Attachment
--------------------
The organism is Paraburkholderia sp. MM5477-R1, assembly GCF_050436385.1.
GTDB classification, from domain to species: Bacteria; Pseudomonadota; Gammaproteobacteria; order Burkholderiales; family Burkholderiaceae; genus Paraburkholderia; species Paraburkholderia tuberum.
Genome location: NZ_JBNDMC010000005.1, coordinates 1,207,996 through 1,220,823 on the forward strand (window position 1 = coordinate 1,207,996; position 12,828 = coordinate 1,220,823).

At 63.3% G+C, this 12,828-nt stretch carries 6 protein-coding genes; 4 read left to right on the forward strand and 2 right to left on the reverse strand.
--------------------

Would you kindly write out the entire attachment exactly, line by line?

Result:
The organism is Paraburkholderia sp. MM5477-R1, assembly GCF_050436385.1.
GTDB classification, from domain to species: Bacteria; Pseudomonadota; Gammaproteobacteria; order Burkholderiales; family Burkholderiaceae; genus Paraburkholderia; species Paraburkholderia tuberum.
Genome location: NZ_JBNDMC010000005.1, coordinates 1,207,996 through 1,220,823 on the forward strand (window position 1 = coordinate 1,207,996; position 12,828 = coordinate 1,220,823).

At 63.3% G+C, this 12,828-nt stretch carries 6 protein-coding genes; 4 read left to right on the forward strand and 2 right to left on the reverse strand.